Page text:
While on patrol, State Wildlife Officer Aaron Brown, assigned to Wayne County, observed several individuals hunting waterfowl in the Killbuck Marsh region. Upon contacting the hunters, one individual appeared somewhat concerned when Officer Brown indicated he wanted to check their firearms for the required plugs. Further inspection revealed that the shotgun was capable of holding more than three shells. The man was issued a summons for the violation and ordered to appear in court. Before leaving the scene, Officer Brown provided the man with suitable plug and instructed him to insert it into the firearm’s magazine so the man could continue hunting. Several weeks later, the individual appeared in court, was convicted, and paid $138 in fines and court costs.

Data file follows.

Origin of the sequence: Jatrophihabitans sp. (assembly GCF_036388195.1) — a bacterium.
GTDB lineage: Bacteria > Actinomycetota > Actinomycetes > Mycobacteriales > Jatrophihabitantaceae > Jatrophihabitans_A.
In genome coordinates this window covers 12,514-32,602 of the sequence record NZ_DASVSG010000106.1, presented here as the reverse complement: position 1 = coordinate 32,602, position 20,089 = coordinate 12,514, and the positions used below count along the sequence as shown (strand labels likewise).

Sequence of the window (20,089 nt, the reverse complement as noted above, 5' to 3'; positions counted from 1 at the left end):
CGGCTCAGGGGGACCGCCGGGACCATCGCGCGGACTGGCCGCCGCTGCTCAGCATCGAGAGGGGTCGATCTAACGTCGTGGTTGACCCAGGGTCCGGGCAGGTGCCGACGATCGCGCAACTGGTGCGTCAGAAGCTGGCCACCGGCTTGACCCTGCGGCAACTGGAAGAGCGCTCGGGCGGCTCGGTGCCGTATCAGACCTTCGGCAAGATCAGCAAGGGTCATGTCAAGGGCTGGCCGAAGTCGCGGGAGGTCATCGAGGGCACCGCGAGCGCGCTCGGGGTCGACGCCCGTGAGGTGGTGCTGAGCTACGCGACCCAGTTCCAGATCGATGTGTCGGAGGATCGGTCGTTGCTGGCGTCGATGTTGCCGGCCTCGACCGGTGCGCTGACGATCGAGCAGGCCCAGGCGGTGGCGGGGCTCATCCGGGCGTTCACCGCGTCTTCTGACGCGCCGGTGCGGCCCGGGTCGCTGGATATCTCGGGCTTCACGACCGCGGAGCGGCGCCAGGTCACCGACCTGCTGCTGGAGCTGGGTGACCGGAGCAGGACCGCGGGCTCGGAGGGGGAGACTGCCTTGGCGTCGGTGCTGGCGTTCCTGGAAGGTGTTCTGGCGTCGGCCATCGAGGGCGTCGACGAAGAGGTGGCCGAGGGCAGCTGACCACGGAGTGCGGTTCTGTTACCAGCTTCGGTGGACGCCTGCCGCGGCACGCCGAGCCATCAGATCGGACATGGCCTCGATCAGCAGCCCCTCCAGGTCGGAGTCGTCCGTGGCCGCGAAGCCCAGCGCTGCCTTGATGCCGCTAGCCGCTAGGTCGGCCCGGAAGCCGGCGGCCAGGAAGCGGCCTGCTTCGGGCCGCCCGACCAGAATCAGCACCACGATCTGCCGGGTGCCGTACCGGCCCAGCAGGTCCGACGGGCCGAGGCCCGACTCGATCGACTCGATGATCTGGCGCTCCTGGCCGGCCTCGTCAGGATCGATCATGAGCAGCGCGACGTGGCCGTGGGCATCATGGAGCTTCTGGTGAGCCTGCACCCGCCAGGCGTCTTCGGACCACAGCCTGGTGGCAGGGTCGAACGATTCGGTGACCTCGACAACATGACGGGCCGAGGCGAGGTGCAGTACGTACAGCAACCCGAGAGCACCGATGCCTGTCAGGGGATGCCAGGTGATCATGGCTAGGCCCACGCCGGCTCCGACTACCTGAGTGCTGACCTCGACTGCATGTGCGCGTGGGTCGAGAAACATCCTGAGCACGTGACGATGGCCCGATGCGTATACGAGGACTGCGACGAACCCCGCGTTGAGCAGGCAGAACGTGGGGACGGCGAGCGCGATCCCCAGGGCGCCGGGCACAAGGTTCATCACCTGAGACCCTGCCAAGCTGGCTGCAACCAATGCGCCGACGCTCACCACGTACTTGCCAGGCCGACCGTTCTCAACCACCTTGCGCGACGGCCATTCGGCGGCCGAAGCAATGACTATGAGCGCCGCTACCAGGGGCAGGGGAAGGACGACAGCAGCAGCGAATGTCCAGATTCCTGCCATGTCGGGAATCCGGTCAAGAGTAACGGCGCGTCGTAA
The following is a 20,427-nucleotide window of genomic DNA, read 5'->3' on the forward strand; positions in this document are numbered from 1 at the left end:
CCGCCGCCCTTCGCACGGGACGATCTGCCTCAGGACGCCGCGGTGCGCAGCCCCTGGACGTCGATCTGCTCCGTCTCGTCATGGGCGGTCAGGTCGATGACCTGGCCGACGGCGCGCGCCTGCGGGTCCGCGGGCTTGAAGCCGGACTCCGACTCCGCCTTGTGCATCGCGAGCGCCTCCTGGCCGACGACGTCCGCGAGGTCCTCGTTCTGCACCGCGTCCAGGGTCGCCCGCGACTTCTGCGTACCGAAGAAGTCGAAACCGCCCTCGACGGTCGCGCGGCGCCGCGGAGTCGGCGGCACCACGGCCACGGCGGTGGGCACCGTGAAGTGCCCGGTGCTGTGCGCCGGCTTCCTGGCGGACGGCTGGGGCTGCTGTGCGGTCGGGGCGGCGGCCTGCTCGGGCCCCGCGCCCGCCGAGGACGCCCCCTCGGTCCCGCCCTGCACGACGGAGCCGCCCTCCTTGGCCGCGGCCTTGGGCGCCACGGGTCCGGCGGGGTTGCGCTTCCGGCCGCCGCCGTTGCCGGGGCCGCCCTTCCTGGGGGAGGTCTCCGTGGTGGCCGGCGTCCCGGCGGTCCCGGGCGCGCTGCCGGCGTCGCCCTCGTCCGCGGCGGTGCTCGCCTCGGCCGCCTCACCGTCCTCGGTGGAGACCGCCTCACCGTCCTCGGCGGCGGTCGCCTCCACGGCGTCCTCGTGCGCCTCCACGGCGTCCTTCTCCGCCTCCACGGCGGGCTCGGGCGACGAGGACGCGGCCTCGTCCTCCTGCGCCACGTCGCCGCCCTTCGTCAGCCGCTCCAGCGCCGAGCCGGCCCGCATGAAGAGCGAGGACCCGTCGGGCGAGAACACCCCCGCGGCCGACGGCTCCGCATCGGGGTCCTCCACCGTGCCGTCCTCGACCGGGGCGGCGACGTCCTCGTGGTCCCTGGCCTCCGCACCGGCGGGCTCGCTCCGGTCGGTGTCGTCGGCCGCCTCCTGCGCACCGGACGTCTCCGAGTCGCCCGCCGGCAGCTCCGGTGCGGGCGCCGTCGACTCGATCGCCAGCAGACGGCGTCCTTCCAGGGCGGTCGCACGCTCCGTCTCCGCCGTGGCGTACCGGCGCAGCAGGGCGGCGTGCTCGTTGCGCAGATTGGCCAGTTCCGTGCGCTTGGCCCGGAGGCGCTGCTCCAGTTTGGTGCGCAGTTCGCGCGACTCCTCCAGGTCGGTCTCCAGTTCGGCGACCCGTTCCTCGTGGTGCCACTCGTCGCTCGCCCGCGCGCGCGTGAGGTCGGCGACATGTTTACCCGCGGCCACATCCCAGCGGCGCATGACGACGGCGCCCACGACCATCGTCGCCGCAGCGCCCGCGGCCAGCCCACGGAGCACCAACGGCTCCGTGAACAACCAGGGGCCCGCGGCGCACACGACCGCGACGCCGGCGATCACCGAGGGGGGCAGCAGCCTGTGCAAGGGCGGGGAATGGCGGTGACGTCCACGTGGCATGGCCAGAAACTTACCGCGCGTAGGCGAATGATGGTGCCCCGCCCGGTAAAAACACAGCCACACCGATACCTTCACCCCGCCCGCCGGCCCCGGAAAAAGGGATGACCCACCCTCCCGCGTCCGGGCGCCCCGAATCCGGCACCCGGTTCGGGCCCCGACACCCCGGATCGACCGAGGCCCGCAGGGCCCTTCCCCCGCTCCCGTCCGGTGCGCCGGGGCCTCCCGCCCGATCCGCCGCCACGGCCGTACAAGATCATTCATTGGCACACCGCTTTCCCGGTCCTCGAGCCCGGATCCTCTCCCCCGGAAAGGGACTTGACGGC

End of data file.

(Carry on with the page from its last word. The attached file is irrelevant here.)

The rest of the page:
Southwest Ohio – Wildlife District Five
While working waterfowl enforcement at Clark Lake, State Wildlife Officer Byron Rice, assigned to Clark County, encountered an individual using a cast net. Officer Rice observed the man for several minutes as he continued using the net to catch fish and place them into a five-gallon bucket. Officer Rice then approached the man to see what he had caught and noticed that the first fish on top of the others in the bucket was a crappie. Officer Rice asked the man if he had caught the crappie with the cast net and the man said that he had. Officer Rice explained that it was illegal to take crappies this way. Officer Rice seized the crappie and issued the man a court summons for the violation. He was later found guilty in the Clark County Municipal Court and was fined $190.